Q: I’d like to ask about the engineering practice or standard to define the instrument air demand for control, shutdown (single-acting / double-acting) and blowdown valves
Ragab Abdel Fattah
Senior Instrument Engineer
Email: [email protected]
A1: One approach is to tabulate all the instruments and devices that consume air and assume (as a starting point) that each end device requires 2 scfm and account for future expansion by adding 10% for leaks and contingency.
You can, google available information at https://bit.ly/3xO0xeP.
Good luck and fill free to come back to me if you need any additional help.
Process Control Consultant
A2: Calculate as follows:
- Control valves are considered as continuous air consumption, and the calculations are based on vendor information. Generally, we consider 10 operations per hour.
- Air consumption requirement for an on/off (shutdown/blowdown) valve for startup is taken from vendor data. To maintain the same on/off valve in open condition, continuous flow of 2 Scfm is considered.
Q: In the winter, when I drive or walk out from the underground level of a high-rise building, I feel the cold outside air rushing in. I have been learning about the chimney effect, and I suspect that it is pulling in the cold air. Am I right? Is there a process control method to stop that flow? Would that reduce the heating load of the building?
A1: In winter the density of cold outside air is higher than inside. Since there are doors at the bottom and windows, or other openings, at the top, the chimney effect pulls in the cold outside air at the bottom. The size of the differential pressure generated by the chimney effect is a function of the temperature and humidity of the inside and outside and the height of the building. In case of tall buildings in the winter, it is in the range of about 2-10"H2O.
The cold air inflow will stop when that differential pressure is reduced to zero, which will occur when the air pressure inside the building is increased to be the same as outside air pressure at the bottom entrances. I designed such a system for the 43 story IBM headquarters building in New York in 1980. One estimate suggested that it reduced the heat load on the building 10%. If you want you can suggest to your building's operators to do the same, but first remind them to check if the windows are strong enough?
If the inside pressure on all floors is increased to match that of the outside pressure at the bottom, the windows on the upper floors must be kept closed in the winter and be strong enough for the 2-10"H2O differential pressure. This is important, because later I heard that that a design firm copied, but did not fully understand the design. So, as the winter got cold, their weak windows started popping onto the street.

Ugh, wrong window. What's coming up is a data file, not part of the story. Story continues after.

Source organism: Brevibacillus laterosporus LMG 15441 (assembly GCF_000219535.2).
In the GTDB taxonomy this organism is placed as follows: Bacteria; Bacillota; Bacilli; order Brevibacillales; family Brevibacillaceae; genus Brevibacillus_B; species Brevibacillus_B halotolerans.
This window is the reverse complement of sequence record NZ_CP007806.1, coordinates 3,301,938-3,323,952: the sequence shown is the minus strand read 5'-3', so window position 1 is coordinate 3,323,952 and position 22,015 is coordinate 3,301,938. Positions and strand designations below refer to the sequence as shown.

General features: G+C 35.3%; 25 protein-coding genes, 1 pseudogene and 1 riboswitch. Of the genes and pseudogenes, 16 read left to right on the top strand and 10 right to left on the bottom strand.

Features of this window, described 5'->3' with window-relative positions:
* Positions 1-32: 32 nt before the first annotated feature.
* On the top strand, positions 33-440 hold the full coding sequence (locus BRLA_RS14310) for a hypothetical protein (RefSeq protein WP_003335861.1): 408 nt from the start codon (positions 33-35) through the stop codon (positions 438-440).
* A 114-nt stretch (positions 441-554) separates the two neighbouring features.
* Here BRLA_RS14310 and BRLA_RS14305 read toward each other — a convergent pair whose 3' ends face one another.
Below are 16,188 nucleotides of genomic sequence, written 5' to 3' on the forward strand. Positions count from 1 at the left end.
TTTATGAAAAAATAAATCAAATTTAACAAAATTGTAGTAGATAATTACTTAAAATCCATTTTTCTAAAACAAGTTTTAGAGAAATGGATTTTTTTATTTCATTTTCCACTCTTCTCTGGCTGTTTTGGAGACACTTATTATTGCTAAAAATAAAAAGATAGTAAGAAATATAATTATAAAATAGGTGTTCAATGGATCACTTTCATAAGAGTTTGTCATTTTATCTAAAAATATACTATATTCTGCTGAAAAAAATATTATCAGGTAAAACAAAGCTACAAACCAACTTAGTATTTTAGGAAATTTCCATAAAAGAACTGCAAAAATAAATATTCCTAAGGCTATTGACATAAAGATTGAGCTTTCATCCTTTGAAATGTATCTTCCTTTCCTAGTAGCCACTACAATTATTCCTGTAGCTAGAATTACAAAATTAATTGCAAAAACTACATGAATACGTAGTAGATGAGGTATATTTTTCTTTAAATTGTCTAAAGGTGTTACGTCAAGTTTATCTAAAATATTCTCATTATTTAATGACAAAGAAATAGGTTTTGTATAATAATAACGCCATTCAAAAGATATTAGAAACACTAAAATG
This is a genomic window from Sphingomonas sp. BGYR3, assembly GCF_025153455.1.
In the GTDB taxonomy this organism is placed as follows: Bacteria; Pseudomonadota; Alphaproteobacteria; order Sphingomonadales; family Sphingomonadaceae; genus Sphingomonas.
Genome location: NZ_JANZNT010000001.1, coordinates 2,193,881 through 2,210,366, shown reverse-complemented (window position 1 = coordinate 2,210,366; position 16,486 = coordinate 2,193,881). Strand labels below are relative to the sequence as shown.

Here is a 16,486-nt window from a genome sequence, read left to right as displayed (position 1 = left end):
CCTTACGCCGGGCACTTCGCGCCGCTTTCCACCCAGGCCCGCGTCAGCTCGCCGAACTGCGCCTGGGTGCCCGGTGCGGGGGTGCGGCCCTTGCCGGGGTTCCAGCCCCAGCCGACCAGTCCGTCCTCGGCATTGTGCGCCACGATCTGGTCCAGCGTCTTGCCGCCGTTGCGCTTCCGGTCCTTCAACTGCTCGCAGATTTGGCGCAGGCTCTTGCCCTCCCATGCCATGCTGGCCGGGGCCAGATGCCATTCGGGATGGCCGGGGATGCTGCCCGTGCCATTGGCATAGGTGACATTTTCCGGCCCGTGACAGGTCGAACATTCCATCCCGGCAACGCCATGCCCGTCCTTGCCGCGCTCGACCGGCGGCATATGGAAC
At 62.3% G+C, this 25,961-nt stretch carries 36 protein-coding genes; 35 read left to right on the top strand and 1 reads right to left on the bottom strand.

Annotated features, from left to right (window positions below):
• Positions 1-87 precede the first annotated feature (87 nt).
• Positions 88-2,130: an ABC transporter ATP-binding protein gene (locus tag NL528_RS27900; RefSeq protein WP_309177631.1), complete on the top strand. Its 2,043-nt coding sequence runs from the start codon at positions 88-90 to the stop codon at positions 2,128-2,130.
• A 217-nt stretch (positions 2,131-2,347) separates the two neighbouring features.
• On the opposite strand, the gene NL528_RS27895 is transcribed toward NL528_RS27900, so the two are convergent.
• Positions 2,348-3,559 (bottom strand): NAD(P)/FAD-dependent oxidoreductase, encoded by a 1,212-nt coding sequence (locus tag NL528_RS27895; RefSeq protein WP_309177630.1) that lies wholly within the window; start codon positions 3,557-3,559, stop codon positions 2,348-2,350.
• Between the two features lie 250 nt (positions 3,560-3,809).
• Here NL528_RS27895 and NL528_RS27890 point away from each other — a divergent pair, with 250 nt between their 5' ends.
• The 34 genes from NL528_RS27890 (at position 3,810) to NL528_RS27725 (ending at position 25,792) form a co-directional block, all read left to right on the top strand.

As to the chimney effect, it is used in other applications. For example, in power plants where the returning warm cooling water from the plant sent to the bottom of hyperbolic, chimney-shaped cooling towers, the outside air cools and partially evaporates it before being returned as cooling water to the plant (Figure 1). The water cools as its heat content gets reduced by the large flow of the air as it leaves at the top, without requiring fans to drive the large air flow.
The chimney effect is also used in solar updraft towers (Figure 2), which convert the solar thermal energy to aerodynamic energy (wind). In this system, air is heated under a circular, greenhouse-like canopy where the sun heats the air, which rises up the tower while its aerodynamic energy is converted into electricity by driving an array of turbine generators. The first 50 kW working model was built in 1982 in Ciudad Real, Spain. The chimney of that model was 10 m (33 ft) in diameter and 195 m (640 ft) tall. The diameter of the canopy was 244 m (800 ft), covering an area of about 46,000 m2 (11 acres). This prototype operated for nine years and reached a maximum production of 50 kW.
Today, 50- to 200-MW installations are planned in Australia, China, Africa and Arizona. In Arizona, a tower twice as tall as the Empire State Building is included and expected to generate 200 MW. A plant in China is planned to consist of a 38 km2 canopy and a 1 km (0.62 mi) tall tower to provide 200,000 homes with electricity. It is expected to abate about 1 million tons of greenhouse gases and cost some $800 million. These designs are expensive. They can only be considered in areas of high solar insolation and where the land is unusable for other purposes or where the land under the canopy can be used for agricultural purposes. Design variations include the addition of thermal storage by covering the ground with heat-absorbing surfaces so that power generation can continue during the night or when the sun is not shining. Also, the designs can incorporate transpired PV collector modules was pulled into the palaces by the chimney effect to obtain additional daytime output. This same concept was also used in ancient Persia by utilizing the underground caverns from which cold air was pulled into the places by the chimney effect.
A2: You can start a blower to start outward flow to prevent cold air from entering or take a hit and heat up the cold air that entered. Wind towards the entrance will make it difficult to prevent cold air from entering. As you know, clean rooms maintain positive air pressure in the room to prevent outside air from entering.
Hiten A. Dalalleena
Sr. I&C Engineer
Pipelines chair in ISA S&S Division